It’s okay to:
• Re-tweet the @London2012 account
• Post factual information about the events
• Post enthusiastic updates about events, as long as they are not specific, or suggesting a connection with the brand (e.g. “Olympics opening ceremony was awesome! Well done @London2012″)
• Have a campaign around sporting excellence that contains no reference to the Olympics in words or pictures. No reference to London but just a reference to sporting excellence, winning, running fast etc. is likely to be ok, but remember to keep a watch out for use of the Listed Expressions
Brands are on shaky ground when
• Re-tweeting Olympics comments from the general public. If a brand re-tweets a consumer’s tweet then it takes on responsibility for the content in that tweet as its own. That is certainly the view of the ASA in terms of advertising compliance
• Linking to blogs (this can be seen as an incorporation of that blog). If it’s an Olympic-related blog that doesn’t comply with the rules above, don’t do it
• Posting messages of support to athletes – LOCOG has specifically given the example of “BRAND X supports our team at the Olympics” as a forbidden message. So a post on a brand’s social media platform expressing support (e.g. “Go Team GB!”) could be interpreted as having the same impact
• Posting running commentary on events is, in theory, OK but likely to be difficult to while trying to limit the quantity of posts so it’s best avoided.
• Encouraging participation/comments/discussion around Olympic events/participants from your community would, in the opinion of eModeration’s legal advisor, be seen as an attempt to create an association and so should be avoided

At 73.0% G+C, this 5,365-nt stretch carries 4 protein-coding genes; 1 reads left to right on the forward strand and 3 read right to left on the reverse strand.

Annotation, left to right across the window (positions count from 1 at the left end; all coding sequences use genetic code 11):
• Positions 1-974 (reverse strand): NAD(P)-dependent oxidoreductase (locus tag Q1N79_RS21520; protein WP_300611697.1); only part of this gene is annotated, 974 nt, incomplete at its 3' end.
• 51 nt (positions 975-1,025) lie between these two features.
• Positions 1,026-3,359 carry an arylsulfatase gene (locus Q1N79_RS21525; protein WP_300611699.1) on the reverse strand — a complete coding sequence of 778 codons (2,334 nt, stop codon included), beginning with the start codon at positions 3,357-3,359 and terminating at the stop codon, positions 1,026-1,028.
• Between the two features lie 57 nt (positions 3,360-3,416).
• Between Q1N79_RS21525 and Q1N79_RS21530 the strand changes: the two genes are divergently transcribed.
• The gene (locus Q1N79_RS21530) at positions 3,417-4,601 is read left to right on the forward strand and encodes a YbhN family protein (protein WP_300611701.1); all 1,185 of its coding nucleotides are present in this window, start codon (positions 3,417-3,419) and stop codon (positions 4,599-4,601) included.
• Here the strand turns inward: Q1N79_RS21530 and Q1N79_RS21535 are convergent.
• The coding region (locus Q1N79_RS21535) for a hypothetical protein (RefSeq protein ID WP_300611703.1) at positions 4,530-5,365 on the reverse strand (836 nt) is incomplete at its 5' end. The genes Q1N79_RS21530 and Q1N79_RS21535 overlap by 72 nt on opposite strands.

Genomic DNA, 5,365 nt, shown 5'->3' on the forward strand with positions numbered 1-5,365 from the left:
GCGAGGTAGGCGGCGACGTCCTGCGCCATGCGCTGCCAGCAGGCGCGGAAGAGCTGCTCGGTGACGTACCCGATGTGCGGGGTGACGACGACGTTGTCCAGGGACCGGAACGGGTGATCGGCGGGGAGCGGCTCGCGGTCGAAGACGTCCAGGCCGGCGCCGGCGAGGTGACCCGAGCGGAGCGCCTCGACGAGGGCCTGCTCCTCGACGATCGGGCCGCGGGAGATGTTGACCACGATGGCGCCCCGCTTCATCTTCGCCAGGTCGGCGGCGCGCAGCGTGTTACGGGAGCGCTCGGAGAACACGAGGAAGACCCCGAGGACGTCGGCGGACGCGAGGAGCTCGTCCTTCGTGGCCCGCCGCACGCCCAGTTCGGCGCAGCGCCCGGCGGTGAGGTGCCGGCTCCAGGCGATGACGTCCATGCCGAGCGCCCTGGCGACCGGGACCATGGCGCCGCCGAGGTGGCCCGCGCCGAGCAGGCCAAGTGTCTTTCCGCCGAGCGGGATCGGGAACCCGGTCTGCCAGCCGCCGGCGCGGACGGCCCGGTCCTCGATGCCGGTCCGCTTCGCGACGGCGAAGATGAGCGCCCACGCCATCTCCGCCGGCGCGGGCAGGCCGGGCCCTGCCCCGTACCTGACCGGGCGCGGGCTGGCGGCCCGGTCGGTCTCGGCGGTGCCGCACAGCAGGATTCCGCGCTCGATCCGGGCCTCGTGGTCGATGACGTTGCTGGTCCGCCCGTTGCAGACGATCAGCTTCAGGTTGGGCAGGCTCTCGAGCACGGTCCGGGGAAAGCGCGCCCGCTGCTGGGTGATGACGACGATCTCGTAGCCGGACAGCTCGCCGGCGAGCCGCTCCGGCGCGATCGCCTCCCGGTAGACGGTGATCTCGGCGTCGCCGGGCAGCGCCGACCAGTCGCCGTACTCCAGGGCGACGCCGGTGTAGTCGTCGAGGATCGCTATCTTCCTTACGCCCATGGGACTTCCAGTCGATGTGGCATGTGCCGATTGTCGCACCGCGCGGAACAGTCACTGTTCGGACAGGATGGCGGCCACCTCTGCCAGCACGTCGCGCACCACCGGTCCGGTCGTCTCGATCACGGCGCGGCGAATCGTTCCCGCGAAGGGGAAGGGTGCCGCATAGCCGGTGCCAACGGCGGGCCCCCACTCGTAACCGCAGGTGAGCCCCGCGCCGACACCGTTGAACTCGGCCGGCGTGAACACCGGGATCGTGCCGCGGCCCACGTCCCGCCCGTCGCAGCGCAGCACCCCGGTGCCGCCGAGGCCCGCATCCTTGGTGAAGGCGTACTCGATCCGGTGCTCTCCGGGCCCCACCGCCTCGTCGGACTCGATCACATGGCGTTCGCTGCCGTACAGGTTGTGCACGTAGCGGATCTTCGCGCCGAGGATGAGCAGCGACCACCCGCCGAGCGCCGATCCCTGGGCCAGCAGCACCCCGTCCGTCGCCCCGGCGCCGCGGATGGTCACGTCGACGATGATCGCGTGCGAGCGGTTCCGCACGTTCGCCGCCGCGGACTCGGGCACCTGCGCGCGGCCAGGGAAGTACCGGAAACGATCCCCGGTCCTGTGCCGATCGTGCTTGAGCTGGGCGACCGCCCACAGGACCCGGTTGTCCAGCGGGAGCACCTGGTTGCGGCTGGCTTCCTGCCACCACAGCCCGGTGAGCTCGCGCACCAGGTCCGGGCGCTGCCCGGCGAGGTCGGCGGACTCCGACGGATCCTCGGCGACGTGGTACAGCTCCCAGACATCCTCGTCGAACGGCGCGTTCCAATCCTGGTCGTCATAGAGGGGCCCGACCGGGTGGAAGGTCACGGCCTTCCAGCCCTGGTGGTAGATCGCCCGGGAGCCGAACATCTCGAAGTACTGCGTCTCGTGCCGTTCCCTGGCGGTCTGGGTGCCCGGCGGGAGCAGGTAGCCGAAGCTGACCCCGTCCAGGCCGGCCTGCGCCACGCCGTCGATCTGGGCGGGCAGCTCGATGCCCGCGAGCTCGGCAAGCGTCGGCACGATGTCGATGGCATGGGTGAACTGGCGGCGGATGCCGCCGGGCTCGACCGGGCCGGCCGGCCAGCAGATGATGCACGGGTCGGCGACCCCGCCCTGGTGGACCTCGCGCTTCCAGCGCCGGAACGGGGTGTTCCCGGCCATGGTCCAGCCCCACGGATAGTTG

• Posting pictures of London/stadia/crowds/events around the Olympics. If they are used, enormous caution needs to be applied. This may limit your ability to create that snazzy Olympics pin board, but LOCOG has said that even a picture of a runner in outline carrying something that looks similar to a torch against a silhouette of London landmarks would infringe the LOAR by creating an association. Ultimately, brands need to avoid any image that suggests an association with the London Olympics
• Posts on your site/Facebook page/Pinterest page / other forum from your community about or from the Olympics. Consider whether UGC on your site or Facebook page becomes a marketing communication for your brand. If you select an image from a user and pin it as a brand image on, say, your Facebook or Pinterest page, you are repurposing the image as marketing material for the brand and thus bringing it within the restrictions. If your users post Olympics-related material, a cautious approach would be to remove this type of content just in case (and explain why). A more ‘commercial’ approach would perhaps be to allow the conversation to happen but not to participate in it on the part of the brand.
• Posts (video, audio, pictures) your site/Facebook page/Pinterest page / other forum from your community from the Olympics – This is likely to be infringing content. As such, it should be treated the same way your brand would treat any other intellectual property right infringing content and be removed.